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CD8+ T-cell response to NY-ESO-1: relative antigenicity and in vitro immunogenicity of natural and analogue sequences.
Clinical Cancer Research
We have shown previously that HLA-A*0201 melanoma patients can frequently develop a CTL response to the cancer testis antigen NY-ESO-1. In the present study, we have analyzed in detail the relative antigenicity and in vitro immunogenicity of natural and modified NY-ESO-1 peptide sequences. The results of this analysis revealed that, although suboptimal for binding to the HLA-A*0201 molecule, peptide NY-ESO-1 157-165 is, among natural sequences, very efficiently recognized by specific CTL clones derived from three melanoma patients. In contrast, peptides NY-ESO-1 157-167 and NY-ESO-1 155-163, which bind very strongly to HLA-A*0201, are recognized less efficiently. In agreement with previous data, substitution of peptide NY-ESO-1 157-165 COOH-terminal C with various other amino acids resulted in a significantly increased binding to HLA-A*0201 molecules as well as in an increased CTL recognition, although variable at the clonal level. Among natural peptides, NY-ESO-1 157-165 and NY-ESO-1 157-167 exhibited good in vitro immunogenicity, whereas peptide NY-ESO-1 155-163 was poorly immunogenic. The fine specificity of interaction between peptide NY-ESO-1 C165A, HLA-A*0201, and T-cell receptor was analyzed at the molecular level using a series of variant peptides containing single alanine substitutions. The findings reported here have significant implications for the formulation of NY-ESO-1-based vaccines as well as for the monitoring of either natural or vaccine-induced NY-ESO-1-specific CTL responses in cancer patients.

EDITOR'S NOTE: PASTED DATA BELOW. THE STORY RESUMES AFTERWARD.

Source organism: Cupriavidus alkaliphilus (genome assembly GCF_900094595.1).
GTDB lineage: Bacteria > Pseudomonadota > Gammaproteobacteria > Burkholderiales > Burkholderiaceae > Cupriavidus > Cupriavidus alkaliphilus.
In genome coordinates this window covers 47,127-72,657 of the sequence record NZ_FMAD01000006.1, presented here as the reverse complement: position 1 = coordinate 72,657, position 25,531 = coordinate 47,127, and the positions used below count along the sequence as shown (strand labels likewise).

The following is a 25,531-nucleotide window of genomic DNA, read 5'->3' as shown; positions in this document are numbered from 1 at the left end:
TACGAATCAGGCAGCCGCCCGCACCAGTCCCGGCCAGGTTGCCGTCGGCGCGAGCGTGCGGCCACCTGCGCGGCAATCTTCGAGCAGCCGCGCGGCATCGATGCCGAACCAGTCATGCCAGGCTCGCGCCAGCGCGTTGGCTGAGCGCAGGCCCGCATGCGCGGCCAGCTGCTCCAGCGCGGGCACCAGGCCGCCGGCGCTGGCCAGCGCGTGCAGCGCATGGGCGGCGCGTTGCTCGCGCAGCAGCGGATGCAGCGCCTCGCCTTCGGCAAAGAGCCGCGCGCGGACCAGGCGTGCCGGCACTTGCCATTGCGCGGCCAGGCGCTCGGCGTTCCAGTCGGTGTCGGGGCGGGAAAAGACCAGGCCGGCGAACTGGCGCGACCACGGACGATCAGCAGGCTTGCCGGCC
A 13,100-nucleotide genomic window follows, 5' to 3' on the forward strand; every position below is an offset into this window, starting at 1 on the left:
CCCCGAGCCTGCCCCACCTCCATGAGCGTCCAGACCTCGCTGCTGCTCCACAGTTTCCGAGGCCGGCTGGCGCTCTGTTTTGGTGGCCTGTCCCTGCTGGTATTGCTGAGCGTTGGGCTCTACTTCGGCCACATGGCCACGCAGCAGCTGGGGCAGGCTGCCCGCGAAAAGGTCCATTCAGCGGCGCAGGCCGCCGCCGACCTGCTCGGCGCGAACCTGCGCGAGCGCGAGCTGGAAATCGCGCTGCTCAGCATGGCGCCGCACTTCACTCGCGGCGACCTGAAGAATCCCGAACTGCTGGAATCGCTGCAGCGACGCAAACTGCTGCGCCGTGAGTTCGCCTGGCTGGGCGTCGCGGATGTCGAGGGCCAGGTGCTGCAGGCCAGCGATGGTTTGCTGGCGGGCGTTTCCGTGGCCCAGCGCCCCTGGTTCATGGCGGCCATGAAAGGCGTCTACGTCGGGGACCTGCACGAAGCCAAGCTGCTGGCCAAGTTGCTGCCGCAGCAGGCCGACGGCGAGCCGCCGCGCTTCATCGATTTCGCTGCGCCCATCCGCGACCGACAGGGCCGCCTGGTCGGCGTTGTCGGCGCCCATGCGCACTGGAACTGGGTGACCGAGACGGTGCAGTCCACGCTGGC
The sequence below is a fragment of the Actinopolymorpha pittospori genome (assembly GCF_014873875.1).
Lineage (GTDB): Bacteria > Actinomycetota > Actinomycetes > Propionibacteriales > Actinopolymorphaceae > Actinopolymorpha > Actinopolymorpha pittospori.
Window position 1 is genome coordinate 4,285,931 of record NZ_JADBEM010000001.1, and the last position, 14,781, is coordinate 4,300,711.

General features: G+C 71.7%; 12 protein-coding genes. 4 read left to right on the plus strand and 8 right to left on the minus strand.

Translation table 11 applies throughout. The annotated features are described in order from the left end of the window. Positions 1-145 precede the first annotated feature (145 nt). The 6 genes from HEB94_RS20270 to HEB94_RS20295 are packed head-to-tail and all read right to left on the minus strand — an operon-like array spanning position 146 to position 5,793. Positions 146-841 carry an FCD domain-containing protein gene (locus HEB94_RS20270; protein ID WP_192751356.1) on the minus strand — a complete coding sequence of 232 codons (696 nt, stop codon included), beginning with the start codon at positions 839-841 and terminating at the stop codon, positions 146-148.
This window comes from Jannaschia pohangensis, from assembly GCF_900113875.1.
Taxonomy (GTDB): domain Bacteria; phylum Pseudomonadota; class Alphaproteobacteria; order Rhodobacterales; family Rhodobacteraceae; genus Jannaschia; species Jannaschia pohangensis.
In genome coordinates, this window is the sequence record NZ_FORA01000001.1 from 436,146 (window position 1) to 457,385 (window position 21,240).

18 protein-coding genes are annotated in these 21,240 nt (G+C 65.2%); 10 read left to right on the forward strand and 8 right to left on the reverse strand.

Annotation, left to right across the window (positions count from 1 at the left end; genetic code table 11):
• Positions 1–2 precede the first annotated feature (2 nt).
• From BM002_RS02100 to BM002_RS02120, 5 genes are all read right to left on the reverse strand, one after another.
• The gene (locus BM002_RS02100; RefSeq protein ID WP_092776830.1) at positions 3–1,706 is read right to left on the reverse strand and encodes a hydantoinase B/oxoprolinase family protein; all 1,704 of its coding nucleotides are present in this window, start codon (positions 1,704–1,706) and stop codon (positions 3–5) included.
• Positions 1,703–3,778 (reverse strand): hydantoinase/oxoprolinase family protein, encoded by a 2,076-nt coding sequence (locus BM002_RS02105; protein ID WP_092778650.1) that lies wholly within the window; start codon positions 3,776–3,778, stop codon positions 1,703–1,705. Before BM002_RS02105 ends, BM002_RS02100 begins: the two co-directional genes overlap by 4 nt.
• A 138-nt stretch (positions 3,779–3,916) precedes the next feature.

Antigens, Antigens, Neoplasm, Binding, Competitive, CD8-Positive T-Lymphocytes, Cell Separation, Dose-Response Relationship, Drug, Flow Cytometry, HLA-A2 Antigen, Humans, Interferon-gamma, Melanoma, Membrane Proteins, Microscopy, Fluorescence, Peptides, Protein Binding, Proteins, Tumor Cells, Cultured
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